While the original stayed fairly close to home, Toy Story 2 chose larger worlds to explore. The filmmakers crafted an elaborate past life for Woody as the hero of a black-and-white TV show, Woody’s Roundup. Buzz Lightyear enjoyed an epic battle on a distant planet. The relative safety of Andy’s neighborhood was abandoned for the daunting adventure of crossing a busy downtown street.
Although Al is surrounded by toys, he has a different point of view than Andy. Al is an adult, not a kid, and his only relationship with toys involves a profit motive. The filmmakers established the distance between their worlds by giving Al a small apartment in an imposing high-rise, where the colors were more drab, the lighting was dim and artificial, and air vents would be seen as escape routes.
Al's Toy Barn
For the cast of Toy Story 2, the trip to Al’s Toy Barn was both perilous and otherworldly. Using only modest exaggeration, the filmmakers presented the retail toy store as towering and awe inspiring, especially when viewed from the very low angle of the characters. It also provided Buzz the existential experience of confronting himself, facing hundreds of identical Buzz Lightyears still in their packages.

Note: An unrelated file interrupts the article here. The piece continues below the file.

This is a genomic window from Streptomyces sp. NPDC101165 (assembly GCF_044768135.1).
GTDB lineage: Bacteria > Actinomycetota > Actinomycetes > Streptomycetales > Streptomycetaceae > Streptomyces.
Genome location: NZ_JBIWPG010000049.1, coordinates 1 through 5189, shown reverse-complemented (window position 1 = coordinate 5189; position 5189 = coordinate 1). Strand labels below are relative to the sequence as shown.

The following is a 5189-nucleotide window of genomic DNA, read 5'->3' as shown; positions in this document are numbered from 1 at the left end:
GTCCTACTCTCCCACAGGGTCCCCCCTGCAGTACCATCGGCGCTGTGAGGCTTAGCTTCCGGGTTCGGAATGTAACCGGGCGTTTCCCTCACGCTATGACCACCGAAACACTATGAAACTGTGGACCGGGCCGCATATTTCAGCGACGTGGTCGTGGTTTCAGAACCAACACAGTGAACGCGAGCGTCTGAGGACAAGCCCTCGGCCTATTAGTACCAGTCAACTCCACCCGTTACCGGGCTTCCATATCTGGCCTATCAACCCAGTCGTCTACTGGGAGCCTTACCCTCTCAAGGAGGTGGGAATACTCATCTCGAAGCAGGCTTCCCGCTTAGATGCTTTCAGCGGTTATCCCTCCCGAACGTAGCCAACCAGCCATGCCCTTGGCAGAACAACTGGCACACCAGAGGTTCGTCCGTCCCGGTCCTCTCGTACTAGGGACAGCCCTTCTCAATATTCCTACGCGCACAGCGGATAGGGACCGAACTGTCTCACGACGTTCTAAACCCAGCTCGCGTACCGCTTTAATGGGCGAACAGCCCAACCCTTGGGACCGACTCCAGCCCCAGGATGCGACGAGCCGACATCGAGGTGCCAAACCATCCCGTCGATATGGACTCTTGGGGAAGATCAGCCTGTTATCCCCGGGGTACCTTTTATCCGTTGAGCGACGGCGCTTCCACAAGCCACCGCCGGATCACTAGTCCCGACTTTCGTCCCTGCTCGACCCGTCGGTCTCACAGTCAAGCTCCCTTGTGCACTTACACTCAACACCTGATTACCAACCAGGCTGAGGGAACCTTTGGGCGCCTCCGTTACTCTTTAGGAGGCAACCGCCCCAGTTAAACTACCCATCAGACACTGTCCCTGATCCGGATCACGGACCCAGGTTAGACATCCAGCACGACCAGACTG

A crucial story element involved Woody discovering his past life as a TV star. Delving back to the early days of black-and-white television, the Pixar team envisioned Woody’s Roundup in the primitive marionette format of the day. To capture that authenticity, the crew enlisted various CGI processes to make the vintage television footage look not only old but also like it had been stored in a garage.
Just as Woody was given a backstory for the sequel, Buzz Lightyear had his own world created for Toy Story 2. The opening sequence allowed the filmmakers to launch Buzz into a wildly over- matched battle on the distant planet ruled by his archnemesis. The space adventure would be revealed as a video game within the movie, but it established the character of evil Emperor Zurg, who would later pose a real threat to Buzz and friends.
For Toy Story 2’s dramatic climax, the race led to the Tri-County International Airport. The rescue involved two devices that would be featured in other Pixar films: a Pizza Planet delivery truck and a vast, byzantine world of conveyance systems. In the end, it's Woody’s old-fashioned cowboy heroics that prevail over the
A colorscript is a sequence of small pastel drawings or paintings used to emphasize color in each scene and establish a film's
Ralph Eggleston set the visual style for Toy Story with his original colorscript. Production Designer Bill Cone expanded on it for Toy Story 2. “It’s writing a symphony where the dynamics of the plot are reflected in the dynamics of light and color,” offers Cone.“The expression of light and color in storytelling is a bottomless well of inquiry. You won’t run out of ways to express mood and emotion through those qualities.”